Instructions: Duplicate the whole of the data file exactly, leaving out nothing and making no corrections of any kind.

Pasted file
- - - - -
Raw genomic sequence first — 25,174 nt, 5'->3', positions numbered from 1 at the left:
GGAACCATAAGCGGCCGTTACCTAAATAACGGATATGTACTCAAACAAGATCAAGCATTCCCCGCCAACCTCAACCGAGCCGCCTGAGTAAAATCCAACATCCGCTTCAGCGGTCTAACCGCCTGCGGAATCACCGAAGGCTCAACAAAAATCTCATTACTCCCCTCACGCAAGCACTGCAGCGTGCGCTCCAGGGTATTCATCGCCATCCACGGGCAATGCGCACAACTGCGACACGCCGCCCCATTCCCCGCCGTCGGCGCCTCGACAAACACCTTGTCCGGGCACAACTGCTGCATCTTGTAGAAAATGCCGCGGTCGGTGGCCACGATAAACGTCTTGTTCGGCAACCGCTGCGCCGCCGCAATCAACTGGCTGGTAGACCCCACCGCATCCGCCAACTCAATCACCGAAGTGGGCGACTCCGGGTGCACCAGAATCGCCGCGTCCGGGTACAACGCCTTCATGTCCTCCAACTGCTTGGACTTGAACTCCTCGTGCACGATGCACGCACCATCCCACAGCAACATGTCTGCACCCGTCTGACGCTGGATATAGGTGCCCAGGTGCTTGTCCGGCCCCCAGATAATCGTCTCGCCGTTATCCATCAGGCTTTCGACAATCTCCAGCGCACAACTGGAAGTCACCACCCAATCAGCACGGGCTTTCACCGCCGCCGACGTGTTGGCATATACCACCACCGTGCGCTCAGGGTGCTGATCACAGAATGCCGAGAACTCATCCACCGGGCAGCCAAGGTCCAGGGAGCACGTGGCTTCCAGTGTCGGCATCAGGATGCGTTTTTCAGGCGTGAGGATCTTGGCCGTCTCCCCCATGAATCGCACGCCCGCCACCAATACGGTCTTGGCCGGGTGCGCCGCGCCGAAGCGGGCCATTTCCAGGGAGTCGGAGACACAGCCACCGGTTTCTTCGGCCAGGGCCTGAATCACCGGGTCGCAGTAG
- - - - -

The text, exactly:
Raw genomic sequence first — 25,174 nt, 5'->3', positions numbered from 1 at the left:
GGAACCATAAGCGGCCGTTACCTAAATAACGGATATGTACTCAAACAAGATCAAGCATTCCCCGCCAACCTCAACCGAGCCGCCTGAGTAAAATCCAACATCCGCTTCAGCGGTCTAACCGCCTGCGGAATCACCGAAGGCTCAACAAAAATCTCATTACTCCCCTCACGCAAGCACTGCAGCGTGCGCTCCAGGGTATTCATCGCCATCCACGGGCAATGCGCACAACTGCGACACGCCGCCCCATTCCCCGCCGTCGGCGCCTCGACAAACACCTTGTCCGGGCACAACTGCTGCATCTTGTAGAAAATGCCGCGGTCGGTGGCCACGATAAACGTCTTGTTCGGCAACCGCTGCGCCGCCGCAATCAACTGGCTGGTAGACCCCACCGCATCCGCCAACTCAATCACCGAAGTGGGCGACTCCGGGTGCACCAGAATCGCCGCGTCCGGGTACAACGCCTTCATGTCCTCCAACTGCTTGGACTTGAACTCCTCGTGCACGATGCACGCACCATCCCACAGCAACATGTCTGCACCCGTCTGACGCTGGATATAGGTGCCCAGGTGCTTGTCCGGCCCCCAGATAATCGTCTCGCCGTTATCCATCAGGCTTTCGACAATCTCCAGCGCACAACTGGAAGTCACCACCCAATCAGCACGGGCTTTCACCGCCGCCGACGTGTTGGCATATACCACCACCGTGCGCTCAGGGTGCTGATCACAGAATGCCGAGAACTCATCCACCGGGCAGCCAAGGTCCAGGGAGCACGTGGCTTCCAGTGTCGGCATCAGGATGCGTTTTTCAGGCGTGAGGATCTTGGCCGTCTCCCCCATGAATCGCACGCCCGCCACCAATACGGTCTTGGCCGGGTGCGCCGCGCCGAAGCGGGCCATTTCCAGGGAGTCGGAGACACAGCCACCGGTTTCTTCGGCCAGGGCCTGAATCACCGGGTCGCAGTAG